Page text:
Two conclusions flow from this. First, the federal government has a duty to protect Arizona under the Invasion Clause. Second, Arizona retains the independent authority under the State Self-Defense Clause to defend itself when actually invaded. This power is exercised under the Governor’s authority as Commander-in-Chief. … Further … state sovereignty to defend the integrity of the State from on-the-ground lawlessness at or near its border is bolstered by the unprecedented actions of the current presidential administration to destroy operational control of the border, including the illegal rescission of the Migrant Protection Protocols (“MPP”), illegal issuance of “interim guidance” (carried forward in “permanent guidance”) that prevents the U.S. Immigration and Customs Enforcement (“ICE”) and United States Customs and Border Protection (“CBP”) from executing federal laws, halting construction of the border wall, and closing highway inspection checkpoints. There is nothing in federal constitutional or statutory law authorizing the federal executive to thwart States from ensuring on-the-ground safety and an orderly border within the State’s own territory. Nor is there any conflict with this and the orderly conduct of immigration policy by the federal executive. No state should be put in the position that Arizona and other border states have been put in through the federal government’s recent actions. The federal government is failing to fulfill its duty under Article IV, Section 4 of the Constitution to defend the States from invasion. The State Self-Defense Clause exists precisely for situations such as the present, to ensure that States are not left helpless.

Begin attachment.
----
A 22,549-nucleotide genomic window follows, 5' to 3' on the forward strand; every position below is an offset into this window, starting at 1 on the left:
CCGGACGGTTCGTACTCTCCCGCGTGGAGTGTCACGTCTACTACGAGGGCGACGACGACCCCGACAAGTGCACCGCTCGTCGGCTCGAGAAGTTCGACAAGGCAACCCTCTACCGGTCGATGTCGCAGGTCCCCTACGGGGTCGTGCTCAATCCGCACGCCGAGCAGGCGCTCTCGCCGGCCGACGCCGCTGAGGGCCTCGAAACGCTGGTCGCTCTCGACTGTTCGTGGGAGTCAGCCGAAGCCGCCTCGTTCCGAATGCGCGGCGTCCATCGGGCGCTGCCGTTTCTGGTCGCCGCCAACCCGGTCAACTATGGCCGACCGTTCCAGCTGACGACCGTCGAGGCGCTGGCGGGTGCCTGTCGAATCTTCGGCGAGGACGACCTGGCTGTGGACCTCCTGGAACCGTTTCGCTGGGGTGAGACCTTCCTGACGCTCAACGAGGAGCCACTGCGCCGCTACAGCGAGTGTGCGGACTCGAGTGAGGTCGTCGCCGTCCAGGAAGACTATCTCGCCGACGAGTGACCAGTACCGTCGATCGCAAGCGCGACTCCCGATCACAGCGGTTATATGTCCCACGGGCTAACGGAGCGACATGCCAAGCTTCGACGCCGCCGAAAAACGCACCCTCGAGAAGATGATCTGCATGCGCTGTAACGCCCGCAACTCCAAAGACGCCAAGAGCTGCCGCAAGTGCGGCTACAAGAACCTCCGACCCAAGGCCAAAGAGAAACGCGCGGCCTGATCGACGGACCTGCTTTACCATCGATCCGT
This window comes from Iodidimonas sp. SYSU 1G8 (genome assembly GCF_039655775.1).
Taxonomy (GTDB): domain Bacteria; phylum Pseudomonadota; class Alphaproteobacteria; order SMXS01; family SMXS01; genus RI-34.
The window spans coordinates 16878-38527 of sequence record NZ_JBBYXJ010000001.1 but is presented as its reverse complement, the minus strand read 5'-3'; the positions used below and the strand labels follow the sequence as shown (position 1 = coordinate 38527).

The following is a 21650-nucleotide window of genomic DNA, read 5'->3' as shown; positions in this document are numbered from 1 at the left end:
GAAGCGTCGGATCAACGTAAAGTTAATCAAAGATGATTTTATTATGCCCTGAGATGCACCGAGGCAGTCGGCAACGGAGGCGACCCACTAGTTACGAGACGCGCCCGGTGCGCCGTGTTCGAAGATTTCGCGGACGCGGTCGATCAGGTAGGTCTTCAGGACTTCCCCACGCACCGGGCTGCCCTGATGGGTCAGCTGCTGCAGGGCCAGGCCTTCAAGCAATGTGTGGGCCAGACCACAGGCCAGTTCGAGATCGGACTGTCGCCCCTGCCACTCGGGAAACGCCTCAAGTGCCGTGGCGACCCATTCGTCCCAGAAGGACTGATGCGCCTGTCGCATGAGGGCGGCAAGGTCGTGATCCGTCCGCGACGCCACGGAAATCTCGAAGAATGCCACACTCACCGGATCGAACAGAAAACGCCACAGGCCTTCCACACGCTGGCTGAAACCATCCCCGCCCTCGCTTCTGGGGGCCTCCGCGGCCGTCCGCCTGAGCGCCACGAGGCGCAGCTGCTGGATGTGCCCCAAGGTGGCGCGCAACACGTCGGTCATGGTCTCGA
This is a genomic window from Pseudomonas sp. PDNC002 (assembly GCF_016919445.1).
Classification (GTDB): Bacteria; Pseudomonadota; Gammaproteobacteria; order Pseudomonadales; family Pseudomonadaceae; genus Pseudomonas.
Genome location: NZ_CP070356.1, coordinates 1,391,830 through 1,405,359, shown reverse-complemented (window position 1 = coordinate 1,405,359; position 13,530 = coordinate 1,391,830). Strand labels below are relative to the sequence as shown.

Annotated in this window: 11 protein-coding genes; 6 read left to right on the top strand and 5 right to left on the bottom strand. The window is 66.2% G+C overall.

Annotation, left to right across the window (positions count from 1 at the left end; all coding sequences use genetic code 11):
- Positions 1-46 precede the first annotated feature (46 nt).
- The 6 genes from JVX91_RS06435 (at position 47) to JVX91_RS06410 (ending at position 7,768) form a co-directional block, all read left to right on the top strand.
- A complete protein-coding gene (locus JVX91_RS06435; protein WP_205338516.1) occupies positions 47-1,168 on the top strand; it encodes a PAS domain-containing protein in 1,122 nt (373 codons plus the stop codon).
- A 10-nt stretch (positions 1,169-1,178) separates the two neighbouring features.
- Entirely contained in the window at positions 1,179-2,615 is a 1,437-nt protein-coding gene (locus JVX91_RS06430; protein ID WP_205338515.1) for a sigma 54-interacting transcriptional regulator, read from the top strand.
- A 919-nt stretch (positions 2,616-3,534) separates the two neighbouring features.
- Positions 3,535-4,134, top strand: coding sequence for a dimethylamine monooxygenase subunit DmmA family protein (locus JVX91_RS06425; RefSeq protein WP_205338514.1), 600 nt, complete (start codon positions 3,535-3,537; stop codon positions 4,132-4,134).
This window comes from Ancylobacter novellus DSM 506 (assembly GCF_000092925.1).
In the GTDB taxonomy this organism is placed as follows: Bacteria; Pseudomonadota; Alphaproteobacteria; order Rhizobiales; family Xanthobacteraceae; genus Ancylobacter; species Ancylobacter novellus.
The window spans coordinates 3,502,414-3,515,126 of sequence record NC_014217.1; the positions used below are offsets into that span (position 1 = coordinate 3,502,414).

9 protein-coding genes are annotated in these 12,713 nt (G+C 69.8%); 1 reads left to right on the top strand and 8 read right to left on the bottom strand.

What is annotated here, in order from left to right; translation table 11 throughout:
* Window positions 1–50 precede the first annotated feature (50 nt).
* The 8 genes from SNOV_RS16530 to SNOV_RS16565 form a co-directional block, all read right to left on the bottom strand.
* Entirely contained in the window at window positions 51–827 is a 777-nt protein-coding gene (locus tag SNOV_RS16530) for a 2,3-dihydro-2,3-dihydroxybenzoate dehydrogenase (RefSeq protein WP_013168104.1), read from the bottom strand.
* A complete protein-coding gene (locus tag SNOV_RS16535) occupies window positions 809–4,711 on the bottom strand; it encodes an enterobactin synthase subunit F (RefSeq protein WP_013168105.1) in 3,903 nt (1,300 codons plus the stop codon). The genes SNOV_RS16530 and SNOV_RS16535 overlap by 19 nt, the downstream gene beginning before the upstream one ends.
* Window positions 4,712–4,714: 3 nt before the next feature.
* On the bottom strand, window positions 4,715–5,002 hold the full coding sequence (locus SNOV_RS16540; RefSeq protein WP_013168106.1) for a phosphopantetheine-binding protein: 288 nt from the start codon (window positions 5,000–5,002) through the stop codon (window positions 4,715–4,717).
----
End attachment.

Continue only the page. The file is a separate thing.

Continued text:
Border state governors would be well within their legal and constitutional prerogatives to step up border enforcement when the federal government refuses to do so.

However, immigration reform is a political hot potato, with neither Republicans nor Democrats having the spine to pursue meaningful solutions: Republican donors like the cheap labor, Democrats exploit migrants for long-term political aims.

It’s hard working Americans — and those seeking to become Americans — who unfairly get caught in the crossfire. People, no matter what country they’re from, should not be pawns in a political chess match.

Shameless PR stunts, like shipping illegal immigrants deeper into the U.S., do not “own the libs” or project strength. Neither does a governor’s refusal to embrace legal actions that could secure America’s borders, interdicting the flow of illegal drugs and human trafficking victims in the process.

So, if GOP governors really want to play Mr. Tough Guy on border security, they should adopt the strategy laid out by Cuccinelli and Brnovich, formally call the invasion on our southern border what it is, and expel from our country foreign nationals who have come here illegally.